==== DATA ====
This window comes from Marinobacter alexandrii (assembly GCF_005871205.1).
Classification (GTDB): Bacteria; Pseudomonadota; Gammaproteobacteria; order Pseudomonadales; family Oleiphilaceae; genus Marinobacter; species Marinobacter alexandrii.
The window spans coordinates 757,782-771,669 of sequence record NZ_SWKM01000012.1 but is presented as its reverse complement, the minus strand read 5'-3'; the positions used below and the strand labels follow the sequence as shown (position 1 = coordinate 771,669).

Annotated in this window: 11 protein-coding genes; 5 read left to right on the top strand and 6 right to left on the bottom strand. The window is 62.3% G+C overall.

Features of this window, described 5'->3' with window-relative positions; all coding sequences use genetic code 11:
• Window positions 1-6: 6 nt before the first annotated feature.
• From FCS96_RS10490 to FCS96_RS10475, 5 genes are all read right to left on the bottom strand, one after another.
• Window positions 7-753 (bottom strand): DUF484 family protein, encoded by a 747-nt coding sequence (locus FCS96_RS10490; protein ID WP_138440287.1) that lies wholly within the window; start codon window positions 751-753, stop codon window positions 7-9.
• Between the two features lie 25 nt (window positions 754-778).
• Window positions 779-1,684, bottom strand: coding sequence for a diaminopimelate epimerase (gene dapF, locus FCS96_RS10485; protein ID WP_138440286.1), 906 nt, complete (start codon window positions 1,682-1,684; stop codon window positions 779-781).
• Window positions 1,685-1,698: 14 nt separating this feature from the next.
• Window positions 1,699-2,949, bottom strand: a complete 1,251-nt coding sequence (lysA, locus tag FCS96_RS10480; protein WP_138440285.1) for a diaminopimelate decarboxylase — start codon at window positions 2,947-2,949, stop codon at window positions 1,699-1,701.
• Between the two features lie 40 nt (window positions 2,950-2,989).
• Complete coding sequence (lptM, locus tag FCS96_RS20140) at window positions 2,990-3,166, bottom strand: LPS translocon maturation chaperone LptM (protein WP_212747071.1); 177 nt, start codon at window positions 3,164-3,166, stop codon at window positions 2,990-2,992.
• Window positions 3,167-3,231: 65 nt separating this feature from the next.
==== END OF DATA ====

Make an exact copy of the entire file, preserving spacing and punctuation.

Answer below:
This window comes from Marinobacter alexandrii (assembly GCF_005871205.1).
Classification (GTDB): Bacteria; Pseudomonadota; Gammaproteobacteria; order Pseudomonadales; family Oleiphilaceae; genus Marinobacter; species Marinobacter alexandrii.
The window spans coordinates 757,782-771,669 of sequence record NZ_SWKM01000012.1 but is presented as its reverse complement, the minus strand read 5'-3'; the positions used below and the strand labels follow the sequence as shown (position 1 = coordinate 771,669).

Annotated in this window: 11 protein-coding genes; 5 read left to right on the top strand and 6 right to left on the bottom strand. The window is 62.3% G+C overall.

Features of this window, described 5'->3' with window-relative positions; all coding sequences use genetic code 11:
• Window positions 1-6: 6 nt before the first annotated feature.
• From FCS96_RS10490 to FCS96_RS10475, 5 genes are all read right to left on the bottom strand, one after another.
• Window positions 7-753 (bottom strand): DUF484 family protein, encoded by a 747-nt coding sequence (locus FCS96_RS10490; protein ID WP_138440287.1) that lies wholly within the window; start codon window positions 751-753, stop codon window positions 7-9.
• Between the two features lie 25 nt (window positions 754-778).
• Window positions 779-1,684, bottom strand: coding sequence for a diaminopimelate epimerase (gene dapF, locus FCS96_RS10485; protein ID WP_138440286.1), 906 nt, complete (start codon window positions 1,682-1,684; stop codon window positions 779-781).
• Window positions 1,685-1,698: 14 nt separating this feature from the next.
• Window positions 1,699-2,949, bottom strand: a complete 1,251-nt coding sequence (lysA, locus tag FCS96_RS10480; protein WP_138440285.1) for a diaminopimelate decarboxylase — start codon at window positions 2,947-2,949, stop codon at window positions 1,699-1,701.
• Between the two features lie 40 nt (window positions 2,950-2,989).
• Complete coding sequence (lptM, locus tag FCS96_RS20140) at window positions 2,990-3,166, bottom strand: LPS translocon maturation chaperone LptM (protein WP_212747071.1); 177 nt, start codon at window positions 3,164-3,166, stop codon at window positions 2,990-2,992.
• Window positions 3,167-3,231: 65 nt separating this feature from the next.